Ivor Barry (April 12, 1919 Merthyr Tydfil-December 12, 2006 Woodland Hills) was a British actor. He had one child, Bronwen Barry.

Ivor Barry started his acting career in theatrical productions in London. He served in WWII and after his army stint, he moved to Canada and continued his acting career there. He was a prolific actor and appeared in numerous films and TV shows, including notable roles in "The Six Million Dollar Man" and "The Outer Limits". He was also a member of the Academy of Motion Picture Arts and Sciences. Apart from acting, he was also an expert in aeronautics and worked as a pilot for a brief period.

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Freddie Bartholomew

Freddie Bartholomew (March 28, 1924 Harlesden-January 23, 1992 Sarasota) also known as Frederick Cecil Bartholomew or Fred Bartholomew was a British actor and film producer. He had three children, Kathleen Millicent Bartholomew, Frederick R. Bartholomew and Celia Ann Paul.

Born in England, Bartholomew rose to fame as a child actor in Hollywood during the 1930s. He starred in several popular films such as "David Copperfield" and "Captains Courageous" which earned him critical acclaim and a nomination for an Academy Award for Best Actor at just 14 years old. Despite his success as a child actor, Bartholomew struggled to make a successful transition into adult roles and eventually retired from acting in the mid-1940s. He later became a successful real estate agent and also produced several films including "Little Lord Fauntleroy" and "The 5000 Fingers of Dr. T". Bartholomew was married three times and had three children. He passed away in 1992 at the age of 67.

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Colin Douglas

Colin Douglas (July 28, 1912 Newcastle upon Tyne-December 21, 1991 London) also known as Colin Martin Douglas was a British actor. He had five children, Amanda Douglas, Angus Douglas, Blaise Douglas, Piers Douglas and Timothy Douglas.

Douglas started his acting career in the 1930s with the Unity Theatre in London. He later went on to perform in stage productions and films, including the 1956 film "The Battle of the River Plate" and the 1968 film "The Lion in Winter". He also appeared in television shows, such as "The Forsyte Saga" and "Z Cars". Douglas was a member of the Royal Shakespeare Company and performed in several of their productions, including as Feste in "Twelfth Night". In addition to acting, Douglas was also a writer and published several novels and plays.

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Jimmy MacDonald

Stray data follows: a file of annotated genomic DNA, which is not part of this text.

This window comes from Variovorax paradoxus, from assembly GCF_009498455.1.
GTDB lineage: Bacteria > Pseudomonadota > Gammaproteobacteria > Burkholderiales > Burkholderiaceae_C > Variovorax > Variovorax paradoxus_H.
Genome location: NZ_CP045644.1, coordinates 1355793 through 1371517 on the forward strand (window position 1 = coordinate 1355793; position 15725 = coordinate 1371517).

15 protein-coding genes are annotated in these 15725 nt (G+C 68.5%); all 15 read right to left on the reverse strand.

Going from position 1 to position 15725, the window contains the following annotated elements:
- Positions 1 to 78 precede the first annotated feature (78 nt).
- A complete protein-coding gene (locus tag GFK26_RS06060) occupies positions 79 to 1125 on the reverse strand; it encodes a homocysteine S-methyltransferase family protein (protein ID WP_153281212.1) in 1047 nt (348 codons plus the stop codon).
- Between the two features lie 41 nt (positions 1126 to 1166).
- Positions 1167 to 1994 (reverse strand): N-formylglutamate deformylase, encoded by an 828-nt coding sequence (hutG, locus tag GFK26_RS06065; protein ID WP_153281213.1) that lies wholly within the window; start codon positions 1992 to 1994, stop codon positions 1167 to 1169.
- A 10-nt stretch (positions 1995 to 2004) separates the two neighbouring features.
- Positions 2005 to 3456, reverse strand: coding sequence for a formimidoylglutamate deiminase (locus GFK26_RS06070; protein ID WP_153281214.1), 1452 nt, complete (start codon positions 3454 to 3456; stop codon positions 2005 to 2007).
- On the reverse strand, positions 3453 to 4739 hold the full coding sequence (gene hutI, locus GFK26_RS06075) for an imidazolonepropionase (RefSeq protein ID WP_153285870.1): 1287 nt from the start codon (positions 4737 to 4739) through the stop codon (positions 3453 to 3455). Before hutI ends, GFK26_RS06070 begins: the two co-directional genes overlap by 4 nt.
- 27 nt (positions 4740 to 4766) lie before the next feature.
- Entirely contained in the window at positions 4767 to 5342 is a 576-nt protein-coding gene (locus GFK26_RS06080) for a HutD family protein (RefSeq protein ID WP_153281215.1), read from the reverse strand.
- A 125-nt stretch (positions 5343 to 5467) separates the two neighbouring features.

Jimmy MacDonald (May 19, 1906 Crewe-February 1, 1991 Glendale) a.k.a. John James MacDonald, John James "Jimmy" MacDonald, James Macdonald, Jimmy or Jimmy Macdonald was a British animator, voice actor, musician and actor.

He is best known for his work with the Walt Disney Company, where he provided the original voice of Mickey Mouse from 1946 to 1977. He also lent his voice to other Disney characters such as Goofy, Pluto, and Chip 'n Dale. MacDonald began his career with Disney as a sound effects editor, but was soon discovered by Walt Disney himself when he demonstrated his ability to mimic cartoon sounds and voices. In addition to his vocal talents, MacDonald was also an accomplished musician who played several instruments for many Disney productions. After retiring from Disney in 1977, he continued to work in the entertainment industry until his death in 1991. MacDonald's contributions to the world of animation and entertainment have left a lasting legacy that continues to inspire generations of fans and performers.

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Dave Atkins

Dave Atkins (October 11, 1940 Plymouth-April 23, 2008 Watford) also known as David Atkins or Dave Aktins was a British actor.

Atkins began his acting career in the 1960s and appeared in several television shows and films, including "Z-Cars," "The Sweeney," "Minder," "The Bill," and "EastEnders." He was also a prolific stage actor, performing in numerous productions in London's West End and regional theaters across the UK. In addition to acting, Atkins was also a talented writer and director, with several of his plays receiving critical acclaim. He was married to fellow actress Jill Baker for over 40 years, and together they had two children. Atkins passed away in 2008 at the age of 67.

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Jeremy Brett

Jeremy Brett (November 3, 1933 Berkswell-September 12, 1995 Clapham) also known as Peter Jeremy William Huggins was a British actor. His child is called David Huggins.

Jeremy Brett is best known for his portrayal of the famous fictional detective Sherlock Holmes in the British television series "Sherlock Holmes" made in the 1980s and 1990s. He had a long and successful career on stage, film, and television, appearing in many notable works including "My Fair Lady," "The Picture of Dorian Gray," "The Adventure of Sherlock Holmes' Smarter Brother," and "The Secret of Sherlock Holmes." Brett was widely regarded as one of the finest actors of his time, known for his talent, versatility, and dedication to his craft. Sadly, he passed away in 1995 at the age of 61, leaving behind a legacy of outstanding performances that continue to captivate audiences to this day.

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Ben Wright

Ben Wright (May 5, 1915 London-July 2, 1989 Burbank) a.k.a. Benjamin Huntington Wright or Ben H. Wright was a British actor.

He began his career in British films and theatre, but eventually moved to Hollywood to pursue his acting career. He appeared in over 200 films and television shows, including popular series such as "The Twilight Zone" and "Star Trek". Wright was also a voice actor, providing the voice for the character of Grimsby in Disney's "The Little Mermaid". In addition to his acting career, Wright was a skilled artist and musician. He illustrated several children's books and even wrote a song that was recorded by Frank Sinatra. Wright passed away in 1989 at the age of 74 due to complications from cancer.